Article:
Dental X-rays (radiographs) are images of the teeth that a dentist uses to evaluate oral health. They are made with low levels of radiation to capture images of the interior of teeth and gums. This can help a dentist to identify problems, like cavities, tooth decay, and impacted teeth.
Dentistry students at the University of Groningen are provided with a digital handbook for their radiology practicals. Part of that handbook is a series of models, which I was asked to make. Each model depicts the positioning for an x-ray. These x-rays show details of one area of the mouth.
The positioner depicted in the models below is positioned for a pericapical x-ray of the teeth of the upper jaw. It shows the whole tooth: from crown to beyond the rooth where the tooth attaches into the jaw. Each periapical x-ray shows all teeth in one portion of either the upper of lower jaw. Periapical x-rays detect any unusual changes in the root and surrounding bone structures.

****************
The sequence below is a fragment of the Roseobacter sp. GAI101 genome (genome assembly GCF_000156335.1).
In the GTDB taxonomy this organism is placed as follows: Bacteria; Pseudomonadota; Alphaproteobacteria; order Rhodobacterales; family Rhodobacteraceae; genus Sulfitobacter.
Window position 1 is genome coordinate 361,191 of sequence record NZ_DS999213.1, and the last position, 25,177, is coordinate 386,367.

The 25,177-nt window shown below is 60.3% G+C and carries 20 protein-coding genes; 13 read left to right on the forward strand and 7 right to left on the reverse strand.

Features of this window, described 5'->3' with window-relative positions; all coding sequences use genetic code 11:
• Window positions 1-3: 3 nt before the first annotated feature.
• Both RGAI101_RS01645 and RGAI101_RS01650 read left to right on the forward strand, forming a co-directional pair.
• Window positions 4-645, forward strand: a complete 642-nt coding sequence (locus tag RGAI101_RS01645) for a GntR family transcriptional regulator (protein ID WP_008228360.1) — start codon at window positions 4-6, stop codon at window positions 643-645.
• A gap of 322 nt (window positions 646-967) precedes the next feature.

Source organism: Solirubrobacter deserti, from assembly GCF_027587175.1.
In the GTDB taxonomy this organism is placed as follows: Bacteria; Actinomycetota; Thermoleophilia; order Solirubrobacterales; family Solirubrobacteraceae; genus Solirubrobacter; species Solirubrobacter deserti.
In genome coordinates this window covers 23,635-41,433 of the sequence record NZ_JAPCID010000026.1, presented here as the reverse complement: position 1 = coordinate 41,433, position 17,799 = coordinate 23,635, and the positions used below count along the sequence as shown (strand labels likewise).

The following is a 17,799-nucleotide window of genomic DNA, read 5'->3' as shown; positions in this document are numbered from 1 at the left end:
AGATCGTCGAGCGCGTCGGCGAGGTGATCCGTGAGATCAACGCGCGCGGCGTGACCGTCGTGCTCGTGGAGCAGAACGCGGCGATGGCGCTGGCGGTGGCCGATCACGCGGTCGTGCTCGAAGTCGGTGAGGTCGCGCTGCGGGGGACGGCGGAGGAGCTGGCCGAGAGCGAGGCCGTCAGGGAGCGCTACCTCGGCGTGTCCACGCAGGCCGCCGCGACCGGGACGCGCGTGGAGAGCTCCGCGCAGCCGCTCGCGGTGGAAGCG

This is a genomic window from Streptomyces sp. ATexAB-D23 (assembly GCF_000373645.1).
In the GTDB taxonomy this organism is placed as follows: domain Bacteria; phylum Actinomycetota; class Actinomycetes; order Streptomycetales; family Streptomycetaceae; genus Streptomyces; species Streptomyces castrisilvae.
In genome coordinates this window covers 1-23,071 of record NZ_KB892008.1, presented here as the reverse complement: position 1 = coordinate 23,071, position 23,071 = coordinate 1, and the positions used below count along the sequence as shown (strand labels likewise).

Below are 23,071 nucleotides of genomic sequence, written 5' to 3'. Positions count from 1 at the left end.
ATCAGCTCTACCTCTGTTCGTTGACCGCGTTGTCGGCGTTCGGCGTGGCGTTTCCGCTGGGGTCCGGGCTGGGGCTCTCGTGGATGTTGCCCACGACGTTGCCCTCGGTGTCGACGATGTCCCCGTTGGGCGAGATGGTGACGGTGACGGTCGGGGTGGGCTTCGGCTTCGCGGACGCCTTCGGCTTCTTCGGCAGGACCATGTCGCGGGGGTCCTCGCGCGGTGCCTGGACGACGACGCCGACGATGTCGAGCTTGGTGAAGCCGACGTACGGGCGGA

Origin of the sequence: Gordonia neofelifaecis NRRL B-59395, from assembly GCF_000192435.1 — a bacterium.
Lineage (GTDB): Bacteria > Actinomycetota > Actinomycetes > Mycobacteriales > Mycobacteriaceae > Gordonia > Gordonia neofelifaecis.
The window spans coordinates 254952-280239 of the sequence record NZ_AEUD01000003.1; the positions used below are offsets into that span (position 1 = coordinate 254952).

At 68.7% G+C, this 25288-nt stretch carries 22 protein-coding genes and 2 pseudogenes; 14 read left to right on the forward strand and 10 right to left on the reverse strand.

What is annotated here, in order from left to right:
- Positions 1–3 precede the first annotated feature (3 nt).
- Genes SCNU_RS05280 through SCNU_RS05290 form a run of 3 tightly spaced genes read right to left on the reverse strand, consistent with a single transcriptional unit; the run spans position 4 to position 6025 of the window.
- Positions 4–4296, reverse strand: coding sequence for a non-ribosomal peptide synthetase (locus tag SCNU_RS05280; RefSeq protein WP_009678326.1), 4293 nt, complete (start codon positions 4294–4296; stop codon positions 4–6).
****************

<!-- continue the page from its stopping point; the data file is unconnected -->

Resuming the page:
This models below depict the positioning for a bite-wing x-ray. These x-rays show details of the upper and lower teeth in one area of the mouth. Each bite-wing shows a tooth from its crown (the exposed surface) to the level of the supporting bone. Bite-wing x-rays detect decay between teeth and changes in the thickness of bone caused by gum disease. Bite wing x-rays can also help determine the proper fit of a crown (a cap that completely encircles a tooth) or other restorations (eg, bridges). It can also see any wear or breakdown of dental fillings.
View all of the models embedded in the digital handbook here.